SISTM (SImulation of Strategies for Traffic on Motorways) has been designed to study motorway traffic in congested conditions with the aim of developing and evaluating different strategies for reducing congestion. The program is not sold commercially and but is available from TRL or the Highways Agency. Development started in 1988. The current version of the program is version 5.

SISTM can assess

It has been developed for the UK Highways Agency but is available to anyone requiring the modelling of motorways.

It is a microscopic motorway simulation with a car following algorithm that uses a modified Gipps' equation. Driver behaviour is described by 2 parameters; aggressiveness and awareness, and these are used to produce distributions of desired speed and indirectly desired headway. The time increment used is 5/8th second. Lane changing is controlled through a lane changing stimulus with the user specifying the desire to change lanes. When making a lane changing manoeuvre, a driver is allowed to accept an "unsafe" headway temporarily. This is to allow smooth merging to take place when a driver has to move into a particular lane.

Useful technical features:

VISSIM (German for Traffic in Towns - Simulation) models transit and traffic flow in urban areas as well as interurban motorways on a microscopic level. It is a commercial product with continuos add-ons provided by research institutions.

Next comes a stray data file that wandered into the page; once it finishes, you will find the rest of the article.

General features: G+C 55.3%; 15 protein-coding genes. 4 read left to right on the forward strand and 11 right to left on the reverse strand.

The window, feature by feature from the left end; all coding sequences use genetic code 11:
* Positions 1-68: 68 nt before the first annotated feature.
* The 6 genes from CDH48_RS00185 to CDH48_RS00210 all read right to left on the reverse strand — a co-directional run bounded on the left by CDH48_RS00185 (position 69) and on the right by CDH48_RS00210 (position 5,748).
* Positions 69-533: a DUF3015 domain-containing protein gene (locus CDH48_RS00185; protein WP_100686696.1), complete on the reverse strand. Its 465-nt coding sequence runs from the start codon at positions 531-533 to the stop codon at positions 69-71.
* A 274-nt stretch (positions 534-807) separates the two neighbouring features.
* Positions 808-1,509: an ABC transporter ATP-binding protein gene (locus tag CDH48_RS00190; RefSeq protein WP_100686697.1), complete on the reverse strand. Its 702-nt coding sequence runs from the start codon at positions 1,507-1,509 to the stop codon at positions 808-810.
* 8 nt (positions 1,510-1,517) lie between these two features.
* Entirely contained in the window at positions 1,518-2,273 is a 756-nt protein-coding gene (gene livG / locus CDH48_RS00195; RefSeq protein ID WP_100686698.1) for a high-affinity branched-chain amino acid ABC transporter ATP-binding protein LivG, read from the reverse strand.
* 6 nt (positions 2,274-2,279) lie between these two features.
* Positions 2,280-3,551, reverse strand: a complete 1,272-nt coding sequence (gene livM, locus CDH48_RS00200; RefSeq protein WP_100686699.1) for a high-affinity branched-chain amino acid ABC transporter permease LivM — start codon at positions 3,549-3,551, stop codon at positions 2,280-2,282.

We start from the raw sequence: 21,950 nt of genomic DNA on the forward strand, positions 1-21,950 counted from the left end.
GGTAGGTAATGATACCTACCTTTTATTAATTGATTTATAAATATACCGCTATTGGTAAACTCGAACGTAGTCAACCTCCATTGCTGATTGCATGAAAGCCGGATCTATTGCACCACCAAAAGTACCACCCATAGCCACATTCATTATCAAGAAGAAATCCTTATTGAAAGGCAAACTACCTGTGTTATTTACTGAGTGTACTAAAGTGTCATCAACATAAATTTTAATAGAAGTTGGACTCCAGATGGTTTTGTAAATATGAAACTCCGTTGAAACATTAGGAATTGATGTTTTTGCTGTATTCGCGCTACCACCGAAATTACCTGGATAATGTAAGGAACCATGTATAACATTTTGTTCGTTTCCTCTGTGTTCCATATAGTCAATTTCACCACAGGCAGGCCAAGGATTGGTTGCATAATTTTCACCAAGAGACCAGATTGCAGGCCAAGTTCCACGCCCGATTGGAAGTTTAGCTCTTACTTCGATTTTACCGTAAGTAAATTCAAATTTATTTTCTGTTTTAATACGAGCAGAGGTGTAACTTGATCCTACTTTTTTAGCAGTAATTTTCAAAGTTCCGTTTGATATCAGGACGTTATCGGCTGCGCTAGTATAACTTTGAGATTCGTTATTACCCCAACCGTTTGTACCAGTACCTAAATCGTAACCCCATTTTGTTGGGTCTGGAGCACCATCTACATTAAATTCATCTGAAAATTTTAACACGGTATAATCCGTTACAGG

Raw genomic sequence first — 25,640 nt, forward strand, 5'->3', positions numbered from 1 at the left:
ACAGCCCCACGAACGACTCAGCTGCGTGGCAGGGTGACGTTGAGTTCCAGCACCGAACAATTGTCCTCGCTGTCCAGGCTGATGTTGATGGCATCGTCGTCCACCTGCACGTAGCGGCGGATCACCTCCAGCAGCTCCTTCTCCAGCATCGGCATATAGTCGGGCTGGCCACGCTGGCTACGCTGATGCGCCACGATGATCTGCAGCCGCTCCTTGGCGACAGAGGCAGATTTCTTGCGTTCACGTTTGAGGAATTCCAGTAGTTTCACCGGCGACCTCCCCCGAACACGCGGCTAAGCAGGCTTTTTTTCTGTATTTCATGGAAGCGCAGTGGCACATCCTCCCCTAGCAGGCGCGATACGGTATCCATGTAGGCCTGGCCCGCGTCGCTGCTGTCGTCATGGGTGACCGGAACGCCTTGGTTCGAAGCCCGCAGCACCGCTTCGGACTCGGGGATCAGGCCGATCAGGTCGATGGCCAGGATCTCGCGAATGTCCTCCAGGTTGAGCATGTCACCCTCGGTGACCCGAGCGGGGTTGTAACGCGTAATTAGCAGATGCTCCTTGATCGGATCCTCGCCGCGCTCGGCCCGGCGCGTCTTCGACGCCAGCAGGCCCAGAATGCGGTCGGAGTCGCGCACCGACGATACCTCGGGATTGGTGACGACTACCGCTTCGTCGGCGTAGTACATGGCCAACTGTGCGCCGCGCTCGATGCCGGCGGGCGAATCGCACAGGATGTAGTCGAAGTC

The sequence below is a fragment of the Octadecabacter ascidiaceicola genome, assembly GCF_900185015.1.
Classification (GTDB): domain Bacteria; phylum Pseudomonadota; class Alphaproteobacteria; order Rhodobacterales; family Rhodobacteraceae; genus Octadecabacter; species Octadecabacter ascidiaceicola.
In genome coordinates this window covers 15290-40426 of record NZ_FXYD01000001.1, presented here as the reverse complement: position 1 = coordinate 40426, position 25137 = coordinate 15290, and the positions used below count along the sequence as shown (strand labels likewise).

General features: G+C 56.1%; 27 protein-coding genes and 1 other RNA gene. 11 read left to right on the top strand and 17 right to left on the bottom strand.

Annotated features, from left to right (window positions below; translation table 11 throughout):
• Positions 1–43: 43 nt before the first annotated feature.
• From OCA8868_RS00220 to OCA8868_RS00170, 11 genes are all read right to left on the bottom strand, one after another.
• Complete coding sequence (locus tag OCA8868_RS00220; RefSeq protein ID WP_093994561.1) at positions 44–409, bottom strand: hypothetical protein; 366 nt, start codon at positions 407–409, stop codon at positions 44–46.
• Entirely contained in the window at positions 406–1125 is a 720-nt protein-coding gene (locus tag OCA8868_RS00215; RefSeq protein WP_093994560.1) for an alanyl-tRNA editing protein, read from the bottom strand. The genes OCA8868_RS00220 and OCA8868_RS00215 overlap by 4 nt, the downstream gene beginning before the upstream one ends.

Results of VISSIM are used to define optimal vehicle actuated signal control strategies, test various layouts and lane allocations of complex intersections, test the location of bus bays, test the feasibility of complex transit stops, test the feasibility of toll plazas, find appropriate lane allocations of weaving sections on motorways etc. VISSIM is coupled with micro-scale decentralised controllers of various signal control manufacturers to test their control strategies in detail before they are implemented. VISSIM is a multipurpose simulator aimed for technical staff at cities responsible for signal control, transit operators, city planners and researchers to evaluate the influence of new control and vehicle technologies.